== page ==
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October 1, 2013

Has the Food Network been able to revive the beloved Coach Lamp?

OK, I am just going to come right out and say it: I am so over Food Network. Have been for years, really. She’s like an old flame, full of bad memories of a romance I try to suppress now that I’m no longer quite so young and stupid.

Oh, I loved her back then, I truly did. She was late coming to Louisville, and I lusted after her in my heart when I read my friends’ stories online about her seductive wiles. And when she finally came to town, sometime around the turn of the millennium, as I recall, I was smitten, so smitten.

I would watch for hours, lapping up food-geek goodies from a cable channel that seemed designed for cable’s original purpose: “narrowcasting,” sending gallons of goodies down a narrow pipe to a small audience for whom it was specifically designed. But that was then, and this is now, and Food Network left me long ago. It dropped the wrinkled old faces and started going with the pretty faces, and they didn’t seem to care if the pretty faces could cook. I quit watching. Then I dropped the cable.

But my cable heartburn doesn’t mean I’m not happy that Louisville’s Coach Lamp restaurant and the Darling family, its affable family proprietors, are winning a few moments of Food Network fame.

If you’ve kept up with the local foodie blogs, you probably know that Food Network Chef Robert Irvine came to Coach Lamp this past summer with his “Restaurant: Impossible,” which declares the victim eatery one of America’s “most desperate restaurants,” on the cusp of failure. Irvine rounds up a team of volunteers, musters a $10,000 budget and gets busy trying to turn the business around.

Irvine’s effort here involved a lot of cleanup, paint-up, fix-up, a new menu and, perhaps most significant, a shady, comfortable new patio, which they’ve dubbed Brooke & Billy’s Back Patio, apparently as part of the re-branding.

They’ll unveil all this on Food Network on Wednesday, Nov. 6. I’ll be curious to see if any further news comes out then.

Meanwhile, my pal Dana, also a local food writer, and her husband Brian joined me the other night to check it out. Dana, who’d been by after Irvine’s “big reveal” in August, said she didn’t want to say anything to influence my opinion, but I couldn’t help noticing the eye roll.

Me, I’ve always liked Coach Lamp and couldn’t scent the stench of failure myself. Its historic 19th-century store building is lovable, its bar is neighborly and inviting, its dining room casually upscale. I liked it when Chef Jerome Pope was in the kitchen, and I liked it, more recently, when Katrina blew Chef Richard Lowe in from New Orleans with his Creole cuisine.

Sure, it’s a bit off the radar — just a little too far from the Baxter-Bardstown strip, not NuLu, not Germantown. But that’s not a problem Irvine can fix. Its combination of good food and good mood seems to keep people coming in. So what’s with this “most desperate restaurant” thing?

The new patio is a delight, shady and comfortable, and some cosmetic work inside, with black tables and bright red chairs, has brightened the dining room a bit. The new menu is maybe a few bucks lighter on the wallet: Small plates are $5 to $12, and mains max at $20 (for a prime rib-style rib-eye steak).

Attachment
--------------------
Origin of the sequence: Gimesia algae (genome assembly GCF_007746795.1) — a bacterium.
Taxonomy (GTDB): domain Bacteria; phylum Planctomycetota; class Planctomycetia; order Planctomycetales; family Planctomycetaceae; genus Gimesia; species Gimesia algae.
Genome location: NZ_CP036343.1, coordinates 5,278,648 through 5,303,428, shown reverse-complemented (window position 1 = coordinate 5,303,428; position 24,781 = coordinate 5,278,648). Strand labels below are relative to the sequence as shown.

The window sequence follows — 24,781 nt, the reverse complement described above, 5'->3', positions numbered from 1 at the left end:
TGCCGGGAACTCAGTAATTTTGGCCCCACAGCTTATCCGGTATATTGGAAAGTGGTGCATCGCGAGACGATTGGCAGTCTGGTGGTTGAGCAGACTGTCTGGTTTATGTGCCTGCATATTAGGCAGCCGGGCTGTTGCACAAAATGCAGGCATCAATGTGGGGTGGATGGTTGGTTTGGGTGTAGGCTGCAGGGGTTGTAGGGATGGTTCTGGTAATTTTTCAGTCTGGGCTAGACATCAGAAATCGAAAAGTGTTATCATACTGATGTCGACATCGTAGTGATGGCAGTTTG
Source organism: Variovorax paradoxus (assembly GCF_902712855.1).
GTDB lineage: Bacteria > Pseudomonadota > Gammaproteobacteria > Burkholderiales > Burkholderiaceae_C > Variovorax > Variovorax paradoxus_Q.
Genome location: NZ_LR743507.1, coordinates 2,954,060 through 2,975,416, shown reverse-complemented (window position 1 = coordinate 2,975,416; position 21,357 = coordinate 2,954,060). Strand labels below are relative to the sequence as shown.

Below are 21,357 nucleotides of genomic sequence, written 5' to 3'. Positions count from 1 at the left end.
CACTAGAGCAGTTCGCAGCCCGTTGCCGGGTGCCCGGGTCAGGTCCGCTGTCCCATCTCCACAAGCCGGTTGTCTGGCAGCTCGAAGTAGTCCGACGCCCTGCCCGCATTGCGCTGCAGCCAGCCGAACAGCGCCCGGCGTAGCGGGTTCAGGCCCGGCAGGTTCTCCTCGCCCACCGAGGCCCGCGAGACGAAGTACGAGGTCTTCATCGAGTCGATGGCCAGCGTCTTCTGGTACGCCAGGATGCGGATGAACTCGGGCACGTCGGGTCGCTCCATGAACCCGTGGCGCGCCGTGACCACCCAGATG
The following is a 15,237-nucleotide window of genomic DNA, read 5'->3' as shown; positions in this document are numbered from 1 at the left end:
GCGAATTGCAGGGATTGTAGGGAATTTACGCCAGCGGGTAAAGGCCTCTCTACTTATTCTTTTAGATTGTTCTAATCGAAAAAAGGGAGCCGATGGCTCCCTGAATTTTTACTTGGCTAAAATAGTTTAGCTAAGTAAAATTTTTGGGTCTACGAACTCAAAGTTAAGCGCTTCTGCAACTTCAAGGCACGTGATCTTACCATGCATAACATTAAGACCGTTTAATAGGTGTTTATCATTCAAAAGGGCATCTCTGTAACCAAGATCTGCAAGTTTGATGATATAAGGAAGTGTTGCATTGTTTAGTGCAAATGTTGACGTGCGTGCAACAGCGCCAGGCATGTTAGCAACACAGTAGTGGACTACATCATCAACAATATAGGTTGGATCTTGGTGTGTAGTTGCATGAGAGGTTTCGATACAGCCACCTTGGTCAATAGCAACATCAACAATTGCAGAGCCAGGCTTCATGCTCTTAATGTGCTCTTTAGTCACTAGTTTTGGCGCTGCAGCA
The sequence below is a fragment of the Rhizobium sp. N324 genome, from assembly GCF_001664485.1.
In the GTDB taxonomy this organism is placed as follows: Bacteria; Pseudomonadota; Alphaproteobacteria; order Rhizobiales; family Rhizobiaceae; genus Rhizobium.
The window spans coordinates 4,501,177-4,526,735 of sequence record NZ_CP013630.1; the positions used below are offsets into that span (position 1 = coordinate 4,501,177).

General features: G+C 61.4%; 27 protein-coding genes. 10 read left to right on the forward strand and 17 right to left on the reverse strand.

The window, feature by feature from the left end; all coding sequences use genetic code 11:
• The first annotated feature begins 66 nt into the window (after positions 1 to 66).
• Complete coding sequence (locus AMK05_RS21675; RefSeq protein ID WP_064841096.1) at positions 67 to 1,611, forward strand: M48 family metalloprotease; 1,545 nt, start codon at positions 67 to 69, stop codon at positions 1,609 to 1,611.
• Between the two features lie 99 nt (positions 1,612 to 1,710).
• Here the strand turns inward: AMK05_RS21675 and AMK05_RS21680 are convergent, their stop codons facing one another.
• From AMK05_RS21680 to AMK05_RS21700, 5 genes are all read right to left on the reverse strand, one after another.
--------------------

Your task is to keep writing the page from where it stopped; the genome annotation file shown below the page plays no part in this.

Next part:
The service was friendly but a little strange. We had to ask separately for beer, wine and bourbon lists, for example, and felt a little guilty when just about every question required a trip to the kitchen to inquire. We were there on a weeknight, but it still felt kind of weird to be the only people dining there. All the hype about Irvine’s visit doesn’t seem to have translated into loaves-and-fishes-level crowds.

The food ranged from “meh” (a watery, bland mac-and-cheese side) to pretty good (the hefty B&B burger, a $10 item the menu said was made with “braised” bacon but happily was not, ordered medium-rare but served well-done), to better still (the $14 fried chicken, a gargantuan slab of boneless breast, juicy and flavorful within a crisp buttermilk crust fried grease-free).

The Caesar ($6) had plenty of anchovy umami, the vertically constructed crab salad ($9) passed muster, and while no Tuscan would have recognized Coach Lamp’s take on panzanella ($9), the simple mix of lettuce, diced tomatoes and large, crisp toasted croutons tasted fine.

Sides of collards and fries were so-so; a $10.95 veggie entree featured a smallish grilled portobello that gained significantly from thick-cut slaw, grilled asparagus and veggies.

In lieu of desserts, we indulged in Coach Lamp’s beverage program with BBC Amber Ale ($5) and glasses of Rowan’s Creek ($9.95) and Old Forester Birthday Bourbon 2011 ($11.95) from its Bourbon Trail-worthy list. The 60-item list, unfortunately, reveals no prices, necessitating more information-gathering trips for our server. With the drinks, dinner for three came to a pretty reasonable $91.

 

But my cable heartburn

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But my cable heartburn doesn’t mean I’m not happy that Louisville’s Coach Lamp restaurant and the Darling family, its affable family proprietors, are winning a few moments of Food Network fame pure garcinia cambogia